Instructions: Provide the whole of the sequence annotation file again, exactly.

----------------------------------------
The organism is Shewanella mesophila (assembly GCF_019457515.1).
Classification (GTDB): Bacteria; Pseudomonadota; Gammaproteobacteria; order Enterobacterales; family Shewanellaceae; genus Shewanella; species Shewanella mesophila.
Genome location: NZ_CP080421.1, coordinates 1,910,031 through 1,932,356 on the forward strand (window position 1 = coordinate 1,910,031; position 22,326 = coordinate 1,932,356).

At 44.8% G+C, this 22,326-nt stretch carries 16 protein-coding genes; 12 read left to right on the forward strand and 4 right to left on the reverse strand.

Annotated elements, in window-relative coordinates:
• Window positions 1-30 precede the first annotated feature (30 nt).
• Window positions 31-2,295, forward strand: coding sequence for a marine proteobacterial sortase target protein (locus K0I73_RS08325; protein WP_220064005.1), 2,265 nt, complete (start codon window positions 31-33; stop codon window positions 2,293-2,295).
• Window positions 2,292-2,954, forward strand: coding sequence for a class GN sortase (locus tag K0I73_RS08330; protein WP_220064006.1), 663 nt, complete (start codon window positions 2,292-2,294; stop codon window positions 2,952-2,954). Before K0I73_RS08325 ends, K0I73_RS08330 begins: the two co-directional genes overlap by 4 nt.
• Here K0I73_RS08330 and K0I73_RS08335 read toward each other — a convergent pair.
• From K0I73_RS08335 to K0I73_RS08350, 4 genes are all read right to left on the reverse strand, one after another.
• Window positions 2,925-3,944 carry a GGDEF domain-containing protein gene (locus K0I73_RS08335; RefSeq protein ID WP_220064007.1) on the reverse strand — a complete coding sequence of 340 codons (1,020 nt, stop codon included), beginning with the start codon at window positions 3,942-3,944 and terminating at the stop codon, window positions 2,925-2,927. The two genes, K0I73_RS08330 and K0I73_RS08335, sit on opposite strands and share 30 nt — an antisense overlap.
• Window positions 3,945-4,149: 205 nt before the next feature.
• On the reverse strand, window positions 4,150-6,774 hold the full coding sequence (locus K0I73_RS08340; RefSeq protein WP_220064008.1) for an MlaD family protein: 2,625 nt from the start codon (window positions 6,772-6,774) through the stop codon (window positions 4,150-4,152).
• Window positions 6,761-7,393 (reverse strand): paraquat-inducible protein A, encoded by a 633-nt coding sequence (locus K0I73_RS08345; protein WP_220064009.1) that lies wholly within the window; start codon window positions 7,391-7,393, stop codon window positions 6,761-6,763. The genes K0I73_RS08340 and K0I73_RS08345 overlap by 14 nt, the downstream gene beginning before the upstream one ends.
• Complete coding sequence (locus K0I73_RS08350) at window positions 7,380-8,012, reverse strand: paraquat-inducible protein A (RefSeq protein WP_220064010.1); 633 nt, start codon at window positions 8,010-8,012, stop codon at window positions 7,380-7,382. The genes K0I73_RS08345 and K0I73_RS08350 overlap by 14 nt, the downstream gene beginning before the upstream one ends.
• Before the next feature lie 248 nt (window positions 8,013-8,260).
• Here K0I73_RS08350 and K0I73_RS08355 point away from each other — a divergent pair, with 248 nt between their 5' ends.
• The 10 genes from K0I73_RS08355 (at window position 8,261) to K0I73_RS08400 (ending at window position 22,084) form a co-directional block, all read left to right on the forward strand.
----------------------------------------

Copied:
The organism is Shewanella mesophila (assembly GCF_019457515.1).
Classification (GTDB): Bacteria; Pseudomonadota; Gammaproteobacteria; order Enterobacterales; family Shewanellaceae; genus Shewanella; species Shewanella mesophila.
Genome location: NZ_CP080421.1, coordinates 1,910,031 through 1,932,356 on the forward strand (window position 1 = coordinate 1,910,031; position 22,326 = coordinate 1,932,356).

At 44.8% G+C, this 22,326-nt stretch carries 16 protein-coding genes; 12 read left to right on the forward strand and 4 right to left on the reverse strand.

Annotated elements, in window-relative coordinates:
• Window positions 1-30 precede the first annotated feature (30 nt).
• Window positions 31-2,295, forward strand: coding sequence for a marine proteobacterial sortase target protein (locus K0I73_RS08325; protein WP_220064005.1), 2,265 nt, complete (start codon window positions 31-33; stop codon window positions 2,293-2,295).
• Window positions 2,292-2,954, forward strand: coding sequence for a class GN sortase (locus tag K0I73_RS08330; protein WP_220064006.1), 663 nt, complete (start codon window positions 2,292-2,294; stop codon window positions 2,952-2,954). Before K0I73_RS08325 ends, K0I73_RS08330 begins: the two co-directional genes overlap by 4 nt.
• Here K0I73_RS08330 and K0I73_RS08335 read toward each other — a convergent pair.
• From K0I73_RS08335 to K0I73_RS08350, 4 genes are all read right to left on the reverse strand, one after another.
• Window positions 2,925-3,944 carry a GGDEF domain-containing protein gene (locus K0I73_RS08335; RefSeq protein ID WP_220064007.1) on the reverse strand — a complete coding sequence of 340 codons (1,020 nt, stop codon included), beginning with the start codon at window positions 3,942-3,944 and terminating at the stop codon, window positions 2,925-2,927. The two genes, K0I73_RS08330 and K0I73_RS08335, sit on opposite strands and share 30 nt — an antisense overlap.
• Window positions 3,945-4,149: 205 nt before the next feature.
• On the reverse strand, window positions 4,150-6,774 hold the full coding sequence (locus K0I73_RS08340; RefSeq protein WP_220064008.1) for an MlaD family protein: 2,625 nt from the start codon (window positions 6,772-6,774) through the stop codon (window positions 4,150-4,152).
• Window positions 6,761-7,393 (reverse strand): paraquat-inducible protein A, encoded by a 633-nt coding sequence (locus K0I73_RS08345; protein WP_220064009.1) that lies wholly within the window; start codon window positions 7,391-7,393, stop codon window positions 6,761-6,763. The genes K0I73_RS08340 and K0I73_RS08345 overlap by 14 nt, the downstream gene beginning before the upstream one ends.
• Complete coding sequence (locus K0I73_RS08350) at window positions 7,380-8,012, reverse strand: paraquat-inducible protein A (RefSeq protein WP_220064010.1); 633 nt, start codon at window positions 8,010-8,012, stop codon at window positions 7,380-7,382. The genes K0I73_RS08345 and K0I73_RS08350 overlap by 14 nt, the downstream gene beginning before the upstream one ends.
• Before the next feature lie 248 nt (window positions 8,013-8,260).
• Here K0I73_RS08350 and K0I73_RS08355 point away from each other — a divergent pair, with 248 nt between their 5' ends.
• The 10 genes from K0I73_RS08355 (at window position 8,261) to K0I73_RS08400 (ending at window position 22,084) form a co-directional block, all read left to right on the forward strand.